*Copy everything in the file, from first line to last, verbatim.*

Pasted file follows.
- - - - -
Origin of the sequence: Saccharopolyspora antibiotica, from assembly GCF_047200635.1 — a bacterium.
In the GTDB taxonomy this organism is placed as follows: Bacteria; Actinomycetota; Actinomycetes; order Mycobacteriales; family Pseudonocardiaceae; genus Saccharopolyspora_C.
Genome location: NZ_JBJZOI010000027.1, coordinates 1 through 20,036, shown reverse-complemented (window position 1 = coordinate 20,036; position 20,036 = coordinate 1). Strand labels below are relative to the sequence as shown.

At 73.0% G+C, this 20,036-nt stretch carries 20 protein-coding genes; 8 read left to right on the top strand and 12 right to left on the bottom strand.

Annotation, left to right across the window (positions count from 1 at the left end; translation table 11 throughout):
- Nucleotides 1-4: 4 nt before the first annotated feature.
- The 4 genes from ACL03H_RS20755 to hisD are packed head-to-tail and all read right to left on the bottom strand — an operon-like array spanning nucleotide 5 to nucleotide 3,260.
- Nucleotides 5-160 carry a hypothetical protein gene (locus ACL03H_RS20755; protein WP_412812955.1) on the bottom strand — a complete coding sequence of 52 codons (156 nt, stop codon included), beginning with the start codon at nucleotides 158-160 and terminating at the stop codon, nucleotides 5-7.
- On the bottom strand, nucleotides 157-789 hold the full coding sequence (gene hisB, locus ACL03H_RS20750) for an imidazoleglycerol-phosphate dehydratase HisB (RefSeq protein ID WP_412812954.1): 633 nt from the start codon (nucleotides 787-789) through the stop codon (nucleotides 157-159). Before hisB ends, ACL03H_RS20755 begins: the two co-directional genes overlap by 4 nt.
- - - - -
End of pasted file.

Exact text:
Origin of the sequence: Saccharopolyspora antibiotica, from assembly GCF_047200635.1 — a bacterium.
In the GTDB taxonomy this organism is placed as follows: Bacteria; Actinomycetota; Actinomycetes; order Mycobacteriales; family Pseudonocardiaceae; genus Saccharopolyspora_C.
Genome location: NZ_JBJZOI010000027.1, coordinates 1 through 20,036, shown reverse-complemented (window position 1 = coordinate 20,036; position 20,036 = coordinate 1). Strand labels below are relative to the sequence as shown.

At 73.0% G+C, this 20,036-nt stretch carries 20 protein-coding genes; 8 read left to right on the top strand and 12 right to left on the bottom strand.

Annotation, left to right across the window (positions count from 1 at the left end; translation table 11 throughout):
- Nucleotides 1-4: 4 nt before the first annotated feature.
- The 4 genes from ACL03H_RS20755 to hisD are packed head-to-tail and all read right to left on the bottom strand — an operon-like array spanning nucleotide 5 to nucleotide 3,260.
- Nucleotides 5-160 carry a hypothetical protein gene (locus ACL03H_RS20755; protein WP_412812955.1) on the bottom strand — a complete coding sequence of 52 codons (156 nt, stop codon included), beginning with the start codon at nucleotides 158-160 and terminating at the stop codon, nucleotides 5-7.
- On the bottom strand, nucleotides 157-789 hold the full coding sequence (gene hisB, locus ACL03H_RS20750) for an imidazoleglycerol-phosphate dehydratase HisB (RefSeq protein ID WP_412812954.1): 633 nt from the start codon (nucleotides 787-789) through the stop codon (nucleotides 157-159). Before hisB ends, ACL03H_RS20755 begins: the two co-directional genes overlap by 4 nt.